“Without data, you’re just another person with an opinion.”
― W. Edwards Deming
Lydia Ashton is an Assistant Professor at the University of Wisconsin—Madison’s Consumer Science Department and a fellow at Institute for Research on Poverty. She received her Ph.D. in agricultural and resources economics from the University of California, Berkeley. Her research interests are in psychology and economics, experimental economics, and public economics. She has used both lab and field experiments as well as big data to study the effect that psychology and physiology (e.g. inattention, fatigue, hunger) have on economic decision-making. In general, her research focuses on using principles and tools from psychology, neurophysiology and biology to better understand individual decision-making processes.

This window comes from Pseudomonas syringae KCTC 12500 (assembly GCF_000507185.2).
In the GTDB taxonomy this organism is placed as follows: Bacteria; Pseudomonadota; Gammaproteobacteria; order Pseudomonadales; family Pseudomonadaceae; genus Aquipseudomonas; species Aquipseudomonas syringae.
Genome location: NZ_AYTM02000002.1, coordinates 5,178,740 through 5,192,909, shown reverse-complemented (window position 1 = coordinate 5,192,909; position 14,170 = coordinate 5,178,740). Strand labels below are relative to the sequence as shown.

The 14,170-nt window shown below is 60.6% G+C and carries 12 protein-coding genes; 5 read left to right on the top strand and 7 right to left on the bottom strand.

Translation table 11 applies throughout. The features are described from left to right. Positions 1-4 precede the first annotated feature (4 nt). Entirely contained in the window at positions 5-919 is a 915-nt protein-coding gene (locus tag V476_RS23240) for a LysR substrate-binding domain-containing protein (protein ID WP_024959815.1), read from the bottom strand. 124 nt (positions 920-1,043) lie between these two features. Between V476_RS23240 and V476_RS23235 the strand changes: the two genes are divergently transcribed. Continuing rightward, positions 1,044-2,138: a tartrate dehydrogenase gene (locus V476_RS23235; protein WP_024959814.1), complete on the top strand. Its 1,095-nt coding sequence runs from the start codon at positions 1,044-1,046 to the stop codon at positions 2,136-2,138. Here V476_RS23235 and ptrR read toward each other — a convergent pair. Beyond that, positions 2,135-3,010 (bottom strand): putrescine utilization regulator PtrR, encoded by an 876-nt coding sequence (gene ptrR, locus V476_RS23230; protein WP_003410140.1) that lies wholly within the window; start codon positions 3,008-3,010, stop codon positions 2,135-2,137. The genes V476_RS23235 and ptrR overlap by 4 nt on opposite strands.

Ashton holds a B.S. in economics from the Universidad de Monterrey. She has also worked designing and implementing large scale household surveys and experiments used in various academic studies ranging from topics on retirement savings and social security privatization to income shocks and consumption patterns for low-income households.